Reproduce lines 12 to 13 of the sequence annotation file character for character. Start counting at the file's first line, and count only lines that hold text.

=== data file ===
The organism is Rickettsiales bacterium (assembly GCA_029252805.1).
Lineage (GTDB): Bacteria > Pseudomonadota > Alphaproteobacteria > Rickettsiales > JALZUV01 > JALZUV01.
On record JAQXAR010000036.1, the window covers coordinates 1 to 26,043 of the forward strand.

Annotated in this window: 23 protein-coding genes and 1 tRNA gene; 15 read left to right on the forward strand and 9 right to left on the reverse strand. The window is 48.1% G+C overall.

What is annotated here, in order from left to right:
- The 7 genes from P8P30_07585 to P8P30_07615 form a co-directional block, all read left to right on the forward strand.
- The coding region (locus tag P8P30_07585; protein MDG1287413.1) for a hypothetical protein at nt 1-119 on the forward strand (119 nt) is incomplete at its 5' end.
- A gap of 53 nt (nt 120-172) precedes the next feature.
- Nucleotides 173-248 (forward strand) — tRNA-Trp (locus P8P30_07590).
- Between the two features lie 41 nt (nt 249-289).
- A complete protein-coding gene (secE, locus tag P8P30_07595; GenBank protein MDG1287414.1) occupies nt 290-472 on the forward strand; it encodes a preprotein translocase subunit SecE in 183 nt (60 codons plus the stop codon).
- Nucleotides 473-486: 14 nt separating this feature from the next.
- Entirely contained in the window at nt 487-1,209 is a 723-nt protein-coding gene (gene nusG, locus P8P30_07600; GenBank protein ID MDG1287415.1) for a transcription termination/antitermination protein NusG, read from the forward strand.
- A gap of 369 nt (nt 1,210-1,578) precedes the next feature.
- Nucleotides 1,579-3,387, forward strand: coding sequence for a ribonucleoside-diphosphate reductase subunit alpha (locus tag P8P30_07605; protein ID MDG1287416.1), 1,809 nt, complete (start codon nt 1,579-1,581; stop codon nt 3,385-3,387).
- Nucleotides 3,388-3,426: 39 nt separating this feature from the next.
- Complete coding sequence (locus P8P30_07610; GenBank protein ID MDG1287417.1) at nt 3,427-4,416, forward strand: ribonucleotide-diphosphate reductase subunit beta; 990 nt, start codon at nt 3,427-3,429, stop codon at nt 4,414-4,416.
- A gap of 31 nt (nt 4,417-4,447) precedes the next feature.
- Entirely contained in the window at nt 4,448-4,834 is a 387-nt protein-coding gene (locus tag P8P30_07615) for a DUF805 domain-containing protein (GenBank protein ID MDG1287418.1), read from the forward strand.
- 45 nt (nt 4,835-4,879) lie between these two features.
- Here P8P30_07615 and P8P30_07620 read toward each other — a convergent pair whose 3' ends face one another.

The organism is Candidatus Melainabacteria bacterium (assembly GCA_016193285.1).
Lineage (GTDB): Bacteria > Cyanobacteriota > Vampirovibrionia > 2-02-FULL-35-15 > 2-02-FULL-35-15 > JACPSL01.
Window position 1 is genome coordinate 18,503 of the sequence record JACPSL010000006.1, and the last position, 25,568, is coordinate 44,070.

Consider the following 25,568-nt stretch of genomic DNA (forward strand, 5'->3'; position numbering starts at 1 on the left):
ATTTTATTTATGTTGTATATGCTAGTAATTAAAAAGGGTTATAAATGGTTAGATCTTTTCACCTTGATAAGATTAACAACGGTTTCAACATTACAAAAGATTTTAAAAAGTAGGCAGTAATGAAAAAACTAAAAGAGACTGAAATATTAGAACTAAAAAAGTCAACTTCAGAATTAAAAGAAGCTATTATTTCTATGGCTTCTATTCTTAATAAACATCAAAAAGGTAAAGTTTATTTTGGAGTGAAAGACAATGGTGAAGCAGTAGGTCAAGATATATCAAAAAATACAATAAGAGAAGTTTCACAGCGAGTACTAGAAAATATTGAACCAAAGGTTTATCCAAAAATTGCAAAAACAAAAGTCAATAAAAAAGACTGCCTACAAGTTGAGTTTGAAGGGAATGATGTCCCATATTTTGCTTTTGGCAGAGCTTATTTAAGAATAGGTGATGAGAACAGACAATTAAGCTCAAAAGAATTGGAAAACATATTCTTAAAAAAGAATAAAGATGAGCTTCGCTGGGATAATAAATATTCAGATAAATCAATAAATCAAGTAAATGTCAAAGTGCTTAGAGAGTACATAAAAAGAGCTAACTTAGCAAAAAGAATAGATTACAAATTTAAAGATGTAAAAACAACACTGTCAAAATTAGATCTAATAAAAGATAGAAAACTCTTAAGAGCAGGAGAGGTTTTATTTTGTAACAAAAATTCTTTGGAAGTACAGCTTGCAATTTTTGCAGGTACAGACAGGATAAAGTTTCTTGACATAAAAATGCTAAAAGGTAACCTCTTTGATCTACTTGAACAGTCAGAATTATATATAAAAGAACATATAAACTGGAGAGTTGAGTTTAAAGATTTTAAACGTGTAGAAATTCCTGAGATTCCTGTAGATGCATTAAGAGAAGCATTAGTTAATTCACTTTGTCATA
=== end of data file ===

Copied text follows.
- Nucleotides 473-486: 14 nt separating this feature from the next.
- Entirely contained in the window at nt 487-1,209 is a 723-nt protein-coding gene (gene nusG, locus P8P30_07600; GenBank protein ID MDG1287415.1) for a transcription termination/antitermination protein NusG, read from the forward strand.